Oct 292013

A trip to the dentist a few days ago reminded me of the value of thinking outside the box. I’ve always hated having my teeth X-rayed because the equipment is somewhat cumbersome and I gag on it, turning what should be a quick and efficient process into an ordeal. Imagine my relief, therefore, when my erstwhile torturer suggested we try a new approach this time and took the shots with me sitting up instead of lying down. The upright position allowed me to breathe more easily and to feel more in control and the images were done before I’d even had time to worry about it.

How often in life do we force ourselves to endure and struggle through tasks and experiences that really needn’t be so difficult? Speaking for myself, when I come up against an obstacle, my first (and often only) idea is to push harder and harder, to whip myself on until somehow I blunder out the other side. I chastise myself for being feeble, lazy, cowardly – whatever fits the situation – but it very rarely occurs to me that perhaps I could do this differently. I’m aware, at one level, that if I always do what I’ve always done, I’ll always get what I’ve always got, but my answer always seems to be try harder!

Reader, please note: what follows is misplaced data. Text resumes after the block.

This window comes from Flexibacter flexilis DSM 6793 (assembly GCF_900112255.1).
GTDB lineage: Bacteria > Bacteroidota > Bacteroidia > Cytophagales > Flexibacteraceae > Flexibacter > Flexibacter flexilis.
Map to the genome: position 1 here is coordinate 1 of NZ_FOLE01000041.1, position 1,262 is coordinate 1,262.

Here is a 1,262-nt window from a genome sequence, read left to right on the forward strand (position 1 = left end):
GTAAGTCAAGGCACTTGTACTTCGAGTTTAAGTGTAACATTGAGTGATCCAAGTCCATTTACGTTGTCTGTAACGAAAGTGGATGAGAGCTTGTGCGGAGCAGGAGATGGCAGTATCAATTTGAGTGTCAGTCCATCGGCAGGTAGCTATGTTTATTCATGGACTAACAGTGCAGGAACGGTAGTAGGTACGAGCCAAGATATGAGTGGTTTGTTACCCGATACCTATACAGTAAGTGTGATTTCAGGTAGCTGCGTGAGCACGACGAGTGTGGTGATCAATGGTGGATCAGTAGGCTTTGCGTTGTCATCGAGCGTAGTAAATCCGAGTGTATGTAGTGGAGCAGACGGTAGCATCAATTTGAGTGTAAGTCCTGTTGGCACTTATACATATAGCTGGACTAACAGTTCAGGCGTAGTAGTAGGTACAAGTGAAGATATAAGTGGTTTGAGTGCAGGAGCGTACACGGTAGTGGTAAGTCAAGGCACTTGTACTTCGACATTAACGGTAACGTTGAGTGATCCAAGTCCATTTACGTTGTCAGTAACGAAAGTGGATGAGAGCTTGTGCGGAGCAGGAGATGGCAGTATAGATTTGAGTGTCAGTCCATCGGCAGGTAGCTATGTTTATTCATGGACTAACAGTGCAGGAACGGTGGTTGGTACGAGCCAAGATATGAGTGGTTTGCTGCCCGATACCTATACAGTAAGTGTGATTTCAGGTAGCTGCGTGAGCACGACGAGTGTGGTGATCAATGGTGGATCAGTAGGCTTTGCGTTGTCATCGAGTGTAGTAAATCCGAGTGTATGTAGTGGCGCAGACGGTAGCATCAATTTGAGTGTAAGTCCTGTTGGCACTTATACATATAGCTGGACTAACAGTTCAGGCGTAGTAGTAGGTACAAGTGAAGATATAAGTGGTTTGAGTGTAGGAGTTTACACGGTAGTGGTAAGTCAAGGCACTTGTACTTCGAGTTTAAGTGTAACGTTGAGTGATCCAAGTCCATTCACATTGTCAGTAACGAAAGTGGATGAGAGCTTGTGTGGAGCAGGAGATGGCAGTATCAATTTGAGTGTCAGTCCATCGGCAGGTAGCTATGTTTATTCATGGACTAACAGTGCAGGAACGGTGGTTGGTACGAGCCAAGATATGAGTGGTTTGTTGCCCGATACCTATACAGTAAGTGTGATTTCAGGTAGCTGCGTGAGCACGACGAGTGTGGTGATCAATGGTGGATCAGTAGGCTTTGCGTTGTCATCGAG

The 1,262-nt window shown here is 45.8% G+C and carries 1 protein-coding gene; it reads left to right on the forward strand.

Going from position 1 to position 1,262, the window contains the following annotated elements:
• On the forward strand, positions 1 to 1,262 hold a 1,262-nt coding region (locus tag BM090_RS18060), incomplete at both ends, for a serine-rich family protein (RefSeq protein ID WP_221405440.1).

If at first you don’t succeed, stand back and look at the big picture. Start by analysing the objective: what are you trying to achieve? Is it actually feasible? And necessary? To take a banal example, if you want to tidy this room, you might try to shove all the extraneous stuff into that cupboard. It won’t fit. And there is absolutely no point in keeping on trying to make it fit, getting crosser and more frustrated as the door won’t shut and every time you open it something falls out. You’re failing not because you’re rubbish at stashing things but because it’s a bad plan. So change it.

This is a lesson I’m still in the process of learning but it’s such a useful one. I’m grateful to my dentist, both for finding a solution to the X-ray problem and for prompting me to shake up my own thinking.

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